Background: Proteomic investigations have revealed alterations in cytoskeletal proteins expressed in human acute lymphoblastic leukemia cells that are resistant to microtubule-disrupting agents. We characterized γ-actin expression in antimicrotubule drug–resistant leukemia and examined the effect of altered γ-actin in resistance of acute lymphoblastic leukemia to antimicrotubule agents. Methods: Two-dimensional polyacrylamide gel electrophoresis and mass spectrometry were used to identify actin proteins in human acute lymphoblastic leukemia cell lines resistant to vinblastine (CCRF-CEM/VLB100 cells) and desoxyepothilone B (CCRF-CEM/dEpoB140 cells). Fluorescence-based cycle sequencing was used to detect gene mutations. Site-directed mutagenesis was used to generate mutant γ-actin expression plasmids, which were used to transfect mouse NIH/3T3 cells. Clonogenic analysis was used for drug sensitivity studies. A small interfering RNA (siRNA) was used to block γ-actin gene expression in human neuroblastoma SH-EP cells. Expression of γ-actin (normalized to that of β2-microglobulin [β₂M]) in primary leukemia cells obtained from patients at diagnosis (n = 44) and relapse (n = 25) was examined using semiquantitative reverse transcription–polymerase chain reaction. Statistical significance of changes in the ratio of γ-actin to β₂M expression between diagnosis and relapse samples was determined by two-sided unpaired Student's t tests. Results: We identified novel mutant forms of γ-actin and the concomitant loss of wild-type γ-actin in CCRF-CEM/VLB100 cells and CCRF-CEM/dEpoB140 cells. Mouse NIH/3T3 cells that expressed the mutant γ-actin proteins were more resistant to antimicrotubule agents than cells transfected with empty plasmid. Human neuroblastoma SH-EP cells transfected with γ-actin siRNA displayed higher relative resistance to paclitaxel (P<.001), vinblastine (P = .04), and epothilone B (P = .045) than mock-transfected cells. No γ-actin gene mutations were identified in 37 samples of primary leukemia cells (eight from patients at diagnosis, 29 from patients at relapse). γ-Actin gene expression was lower in acute lymphoblastic leukemia samples collected at clinical relapse (n = 25; mean γ-actin/β₂M = 0.53) than in samples collected at diagnosis (n = 44; mean ��-actin/������M = 0.68; difference = 0.15, 95% confidence interval [CI] = 0.04 to 0.27, P = .01). Conclusions: These data provide functional and associative clinical evidence of a novel form of drug resistance that involves interactions between γ-actin and microtubules.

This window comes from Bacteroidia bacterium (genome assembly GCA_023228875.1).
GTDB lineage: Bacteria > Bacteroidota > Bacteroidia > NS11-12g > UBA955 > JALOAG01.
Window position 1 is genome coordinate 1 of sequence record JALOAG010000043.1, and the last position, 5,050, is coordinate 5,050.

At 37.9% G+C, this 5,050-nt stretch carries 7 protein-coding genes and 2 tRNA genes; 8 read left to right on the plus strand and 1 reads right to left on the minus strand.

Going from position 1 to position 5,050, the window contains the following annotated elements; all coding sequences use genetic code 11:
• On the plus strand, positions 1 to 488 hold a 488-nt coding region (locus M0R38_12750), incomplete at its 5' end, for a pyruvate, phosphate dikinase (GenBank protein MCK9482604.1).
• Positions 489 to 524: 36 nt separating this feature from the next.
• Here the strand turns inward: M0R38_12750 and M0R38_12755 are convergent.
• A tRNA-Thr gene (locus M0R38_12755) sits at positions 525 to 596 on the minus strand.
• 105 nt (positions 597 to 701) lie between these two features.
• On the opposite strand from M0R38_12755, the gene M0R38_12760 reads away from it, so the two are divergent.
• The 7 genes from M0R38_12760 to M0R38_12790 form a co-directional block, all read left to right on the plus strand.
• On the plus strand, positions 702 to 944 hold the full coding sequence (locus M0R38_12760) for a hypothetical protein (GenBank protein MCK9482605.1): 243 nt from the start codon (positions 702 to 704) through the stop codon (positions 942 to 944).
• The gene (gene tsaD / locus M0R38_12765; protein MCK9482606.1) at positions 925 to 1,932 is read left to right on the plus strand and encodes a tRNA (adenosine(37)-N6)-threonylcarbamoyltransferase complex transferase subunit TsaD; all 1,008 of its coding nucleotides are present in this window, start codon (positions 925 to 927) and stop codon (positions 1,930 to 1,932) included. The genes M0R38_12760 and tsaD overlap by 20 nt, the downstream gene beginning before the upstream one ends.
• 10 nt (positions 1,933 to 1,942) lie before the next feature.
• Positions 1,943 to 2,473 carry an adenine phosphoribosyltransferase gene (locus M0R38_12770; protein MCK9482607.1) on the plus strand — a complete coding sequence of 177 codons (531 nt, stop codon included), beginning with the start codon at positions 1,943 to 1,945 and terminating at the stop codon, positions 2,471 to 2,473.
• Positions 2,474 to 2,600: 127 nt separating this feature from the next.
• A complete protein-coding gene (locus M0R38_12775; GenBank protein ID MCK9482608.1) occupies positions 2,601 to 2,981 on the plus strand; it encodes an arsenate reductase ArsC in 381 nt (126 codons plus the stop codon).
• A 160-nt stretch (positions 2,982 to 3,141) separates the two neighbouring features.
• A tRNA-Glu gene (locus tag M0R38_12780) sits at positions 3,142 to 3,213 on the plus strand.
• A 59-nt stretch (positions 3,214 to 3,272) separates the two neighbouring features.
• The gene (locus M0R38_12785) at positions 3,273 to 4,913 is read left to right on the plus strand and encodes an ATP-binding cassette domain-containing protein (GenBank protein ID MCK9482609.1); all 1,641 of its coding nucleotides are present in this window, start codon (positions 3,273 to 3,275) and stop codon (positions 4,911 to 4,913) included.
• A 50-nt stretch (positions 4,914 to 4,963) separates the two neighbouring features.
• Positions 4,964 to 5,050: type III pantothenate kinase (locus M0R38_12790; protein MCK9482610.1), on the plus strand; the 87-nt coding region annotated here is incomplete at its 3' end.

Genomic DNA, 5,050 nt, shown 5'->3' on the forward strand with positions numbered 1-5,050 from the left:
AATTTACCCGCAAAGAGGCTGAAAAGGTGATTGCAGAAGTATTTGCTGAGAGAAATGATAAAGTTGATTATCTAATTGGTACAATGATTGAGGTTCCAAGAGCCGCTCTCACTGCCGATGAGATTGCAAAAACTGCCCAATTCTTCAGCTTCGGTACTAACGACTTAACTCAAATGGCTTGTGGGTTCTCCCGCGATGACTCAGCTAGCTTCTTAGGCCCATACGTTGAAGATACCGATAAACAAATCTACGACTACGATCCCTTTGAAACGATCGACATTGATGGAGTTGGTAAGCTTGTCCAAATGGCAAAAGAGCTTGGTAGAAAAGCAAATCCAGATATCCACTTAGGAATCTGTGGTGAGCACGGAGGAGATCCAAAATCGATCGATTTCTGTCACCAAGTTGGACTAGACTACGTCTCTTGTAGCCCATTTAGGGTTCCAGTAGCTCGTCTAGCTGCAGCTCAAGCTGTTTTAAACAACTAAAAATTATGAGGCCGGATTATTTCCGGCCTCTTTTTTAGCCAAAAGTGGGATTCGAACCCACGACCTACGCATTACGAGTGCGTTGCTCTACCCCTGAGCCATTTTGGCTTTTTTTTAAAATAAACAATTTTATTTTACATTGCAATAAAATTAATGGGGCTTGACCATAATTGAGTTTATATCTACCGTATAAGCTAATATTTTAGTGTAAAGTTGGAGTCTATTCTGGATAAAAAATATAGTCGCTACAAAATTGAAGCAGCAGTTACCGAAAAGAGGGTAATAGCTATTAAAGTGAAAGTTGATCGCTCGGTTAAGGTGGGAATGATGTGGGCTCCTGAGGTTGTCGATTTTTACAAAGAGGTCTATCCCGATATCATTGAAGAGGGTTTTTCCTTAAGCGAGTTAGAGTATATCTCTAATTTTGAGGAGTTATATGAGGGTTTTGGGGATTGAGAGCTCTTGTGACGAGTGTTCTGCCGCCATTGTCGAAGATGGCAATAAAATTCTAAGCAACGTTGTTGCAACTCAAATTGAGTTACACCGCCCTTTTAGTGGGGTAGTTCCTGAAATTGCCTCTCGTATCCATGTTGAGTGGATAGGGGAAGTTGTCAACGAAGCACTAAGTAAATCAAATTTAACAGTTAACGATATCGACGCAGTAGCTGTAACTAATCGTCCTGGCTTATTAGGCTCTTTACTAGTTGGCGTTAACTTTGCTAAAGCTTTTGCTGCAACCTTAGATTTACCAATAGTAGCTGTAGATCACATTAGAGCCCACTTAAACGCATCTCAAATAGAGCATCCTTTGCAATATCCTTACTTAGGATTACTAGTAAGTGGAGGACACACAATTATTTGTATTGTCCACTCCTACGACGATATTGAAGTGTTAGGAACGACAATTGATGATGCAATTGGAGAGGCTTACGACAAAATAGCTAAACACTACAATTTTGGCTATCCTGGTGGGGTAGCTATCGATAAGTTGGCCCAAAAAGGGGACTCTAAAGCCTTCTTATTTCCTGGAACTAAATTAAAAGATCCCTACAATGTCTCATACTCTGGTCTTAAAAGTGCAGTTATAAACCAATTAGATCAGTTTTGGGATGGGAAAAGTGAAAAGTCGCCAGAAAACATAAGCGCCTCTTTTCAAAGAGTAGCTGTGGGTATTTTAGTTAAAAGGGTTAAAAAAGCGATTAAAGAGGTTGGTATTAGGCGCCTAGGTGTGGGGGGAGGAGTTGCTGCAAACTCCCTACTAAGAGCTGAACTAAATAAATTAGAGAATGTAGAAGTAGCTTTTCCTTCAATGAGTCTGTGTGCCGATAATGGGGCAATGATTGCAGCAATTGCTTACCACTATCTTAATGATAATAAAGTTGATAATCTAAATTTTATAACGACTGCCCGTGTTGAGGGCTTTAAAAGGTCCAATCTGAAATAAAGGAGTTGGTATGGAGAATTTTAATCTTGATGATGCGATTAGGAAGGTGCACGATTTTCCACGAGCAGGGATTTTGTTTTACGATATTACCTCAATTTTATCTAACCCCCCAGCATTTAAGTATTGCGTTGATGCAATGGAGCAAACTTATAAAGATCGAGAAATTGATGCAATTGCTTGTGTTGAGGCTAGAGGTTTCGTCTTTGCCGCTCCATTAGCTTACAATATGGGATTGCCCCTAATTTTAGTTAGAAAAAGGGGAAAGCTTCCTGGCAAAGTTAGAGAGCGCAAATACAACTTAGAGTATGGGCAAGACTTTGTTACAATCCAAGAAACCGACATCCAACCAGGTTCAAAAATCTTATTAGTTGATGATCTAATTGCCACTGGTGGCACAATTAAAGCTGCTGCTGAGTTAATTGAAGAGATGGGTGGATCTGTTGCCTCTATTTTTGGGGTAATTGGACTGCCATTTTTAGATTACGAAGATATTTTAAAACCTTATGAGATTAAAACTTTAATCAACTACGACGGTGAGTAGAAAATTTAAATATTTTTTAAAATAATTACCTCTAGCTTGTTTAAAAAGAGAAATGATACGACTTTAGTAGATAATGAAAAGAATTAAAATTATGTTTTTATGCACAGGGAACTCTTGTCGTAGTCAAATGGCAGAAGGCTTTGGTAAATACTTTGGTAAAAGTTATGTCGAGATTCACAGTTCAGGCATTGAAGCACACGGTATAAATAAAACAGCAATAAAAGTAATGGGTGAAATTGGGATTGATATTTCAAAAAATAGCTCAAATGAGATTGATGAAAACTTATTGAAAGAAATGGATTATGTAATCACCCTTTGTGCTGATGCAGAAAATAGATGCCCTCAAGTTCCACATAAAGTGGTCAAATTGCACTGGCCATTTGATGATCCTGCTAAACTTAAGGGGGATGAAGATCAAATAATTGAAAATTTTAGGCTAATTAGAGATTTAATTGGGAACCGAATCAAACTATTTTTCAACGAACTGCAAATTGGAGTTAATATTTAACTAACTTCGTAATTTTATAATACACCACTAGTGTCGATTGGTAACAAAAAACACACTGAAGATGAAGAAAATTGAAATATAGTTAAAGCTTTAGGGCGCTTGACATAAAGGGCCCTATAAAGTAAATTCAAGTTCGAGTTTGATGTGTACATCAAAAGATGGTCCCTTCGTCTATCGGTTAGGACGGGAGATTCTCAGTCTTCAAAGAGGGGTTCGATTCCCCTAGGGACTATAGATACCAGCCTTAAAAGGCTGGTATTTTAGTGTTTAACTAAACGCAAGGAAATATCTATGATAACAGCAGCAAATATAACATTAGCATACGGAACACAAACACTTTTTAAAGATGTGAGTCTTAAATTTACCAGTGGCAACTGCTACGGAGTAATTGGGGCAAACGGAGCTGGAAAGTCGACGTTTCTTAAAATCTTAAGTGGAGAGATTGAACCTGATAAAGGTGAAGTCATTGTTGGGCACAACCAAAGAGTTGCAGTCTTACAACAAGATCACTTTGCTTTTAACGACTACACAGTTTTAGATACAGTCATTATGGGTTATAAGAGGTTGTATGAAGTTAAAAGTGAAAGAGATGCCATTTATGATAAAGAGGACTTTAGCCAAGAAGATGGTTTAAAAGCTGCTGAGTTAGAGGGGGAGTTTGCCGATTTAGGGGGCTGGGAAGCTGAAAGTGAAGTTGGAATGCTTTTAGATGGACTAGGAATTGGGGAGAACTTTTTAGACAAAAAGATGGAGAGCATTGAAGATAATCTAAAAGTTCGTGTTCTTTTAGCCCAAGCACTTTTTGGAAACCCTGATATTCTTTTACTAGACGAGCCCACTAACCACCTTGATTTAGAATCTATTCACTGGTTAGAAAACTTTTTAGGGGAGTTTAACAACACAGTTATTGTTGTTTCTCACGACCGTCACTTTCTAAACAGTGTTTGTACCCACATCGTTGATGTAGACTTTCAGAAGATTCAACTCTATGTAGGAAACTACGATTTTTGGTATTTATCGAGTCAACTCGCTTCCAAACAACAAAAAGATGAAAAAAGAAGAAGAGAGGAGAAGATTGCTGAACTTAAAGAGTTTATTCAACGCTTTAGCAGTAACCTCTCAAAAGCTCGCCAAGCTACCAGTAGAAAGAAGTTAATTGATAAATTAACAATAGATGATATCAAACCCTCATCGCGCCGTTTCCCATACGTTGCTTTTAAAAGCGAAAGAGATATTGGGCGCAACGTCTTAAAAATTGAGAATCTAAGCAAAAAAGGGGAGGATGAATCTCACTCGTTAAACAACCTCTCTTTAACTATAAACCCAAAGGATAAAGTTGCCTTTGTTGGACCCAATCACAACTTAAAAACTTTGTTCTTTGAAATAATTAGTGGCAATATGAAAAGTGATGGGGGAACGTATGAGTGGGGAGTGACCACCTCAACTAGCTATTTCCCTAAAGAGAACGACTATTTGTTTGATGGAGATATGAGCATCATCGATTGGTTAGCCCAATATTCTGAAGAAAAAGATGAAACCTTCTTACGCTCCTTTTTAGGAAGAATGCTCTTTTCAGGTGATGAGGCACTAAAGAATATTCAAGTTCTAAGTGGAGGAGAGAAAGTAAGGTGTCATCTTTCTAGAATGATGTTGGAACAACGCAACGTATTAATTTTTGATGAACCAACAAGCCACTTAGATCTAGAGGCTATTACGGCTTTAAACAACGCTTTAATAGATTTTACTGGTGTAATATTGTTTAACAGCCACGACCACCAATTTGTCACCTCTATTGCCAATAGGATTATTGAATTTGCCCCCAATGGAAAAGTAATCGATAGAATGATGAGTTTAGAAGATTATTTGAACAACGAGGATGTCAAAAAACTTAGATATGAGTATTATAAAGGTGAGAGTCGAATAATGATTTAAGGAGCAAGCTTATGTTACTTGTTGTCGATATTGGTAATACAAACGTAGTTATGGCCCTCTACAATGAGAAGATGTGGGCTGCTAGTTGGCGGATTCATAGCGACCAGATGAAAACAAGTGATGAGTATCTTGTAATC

Journal of the National Cancer Institute Vol. 98, Issue 19, p. 1363-1374